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Hoffmann, R. A wiki for the life sciences where authorship matters. Nature Genetics (2008)

Actin filament destruction by osmium tetroxide.

We have studied the destruction of purified muscle actin filaments by osmium tetroxide (OsO4) to develop methods to preserve actin filaments during preparation for electron microscopy. Actin filaments are fragmented during exposure to OsO4. This causes the viscosity of solutions of actin filaments to decrease, ultimately to zero, and provides a convenient quantitative assay to analyze the reaction. The rate of filament destruction is determined by the OsO4 concentration, temperature, buffer type and concentration, and pH. Filament destruction is minimized by treatment with a low concentration of OsO4 in sodium phosphate buffer, pH 6.0, at 0 degrees C. Under these conditions, the viscosity of actin filament solutions is stable and actin filaments retain their straight, unbranched structure, even after dehydration and embedding. Under more severe conditions, the straight actin filaments are converted into what look like the microfilament networks commonly observed in cells fixed with OsO4. Destruction of actin filaments can be inhibited by binding tropomyosin to the actin. Cross-linking the actin molecules within a filament with glutaraldehyde does not prevent their destruction by OsO4. The viscosity decrease requires the continued presence of free OsO4. During the time of the viscosity change, OsO4 is reduced and the sulfur-containing amino acids of actin are oxidized, but little of the osmium is bound to the actin. Over a much longer time span, the actin molecules are split into discrete peptides.[1]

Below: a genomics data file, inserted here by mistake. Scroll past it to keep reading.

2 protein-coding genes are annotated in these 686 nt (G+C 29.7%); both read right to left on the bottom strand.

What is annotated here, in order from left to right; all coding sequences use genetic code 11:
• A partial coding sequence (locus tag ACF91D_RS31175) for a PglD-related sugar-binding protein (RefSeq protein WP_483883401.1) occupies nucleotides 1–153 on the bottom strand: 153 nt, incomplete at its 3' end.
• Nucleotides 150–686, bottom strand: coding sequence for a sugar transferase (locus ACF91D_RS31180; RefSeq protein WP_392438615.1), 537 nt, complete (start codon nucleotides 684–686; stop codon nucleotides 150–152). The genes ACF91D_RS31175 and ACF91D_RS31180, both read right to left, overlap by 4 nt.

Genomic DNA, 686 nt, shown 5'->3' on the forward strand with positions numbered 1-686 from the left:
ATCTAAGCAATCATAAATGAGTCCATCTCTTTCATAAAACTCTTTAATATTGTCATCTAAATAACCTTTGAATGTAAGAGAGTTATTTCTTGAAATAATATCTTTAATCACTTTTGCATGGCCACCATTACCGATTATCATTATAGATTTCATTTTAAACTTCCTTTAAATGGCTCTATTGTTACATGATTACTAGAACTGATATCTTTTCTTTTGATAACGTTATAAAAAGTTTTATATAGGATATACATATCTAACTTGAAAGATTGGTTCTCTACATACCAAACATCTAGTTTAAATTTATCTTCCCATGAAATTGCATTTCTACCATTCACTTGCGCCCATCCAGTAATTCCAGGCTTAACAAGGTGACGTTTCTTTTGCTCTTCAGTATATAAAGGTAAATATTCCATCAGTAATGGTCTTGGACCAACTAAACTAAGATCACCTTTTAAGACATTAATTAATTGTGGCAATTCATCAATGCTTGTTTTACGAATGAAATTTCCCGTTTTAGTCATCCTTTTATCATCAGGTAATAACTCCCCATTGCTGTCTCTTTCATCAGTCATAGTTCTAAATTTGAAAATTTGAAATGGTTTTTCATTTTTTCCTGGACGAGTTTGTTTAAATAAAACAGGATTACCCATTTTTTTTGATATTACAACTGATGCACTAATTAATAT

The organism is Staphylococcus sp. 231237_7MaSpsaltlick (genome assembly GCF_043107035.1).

1. Actin filament destruction by osmium tetroxide. Maupin-Szamier, P., Pollard, T.D. J. Cell Biol. (1978) [Pubmed]
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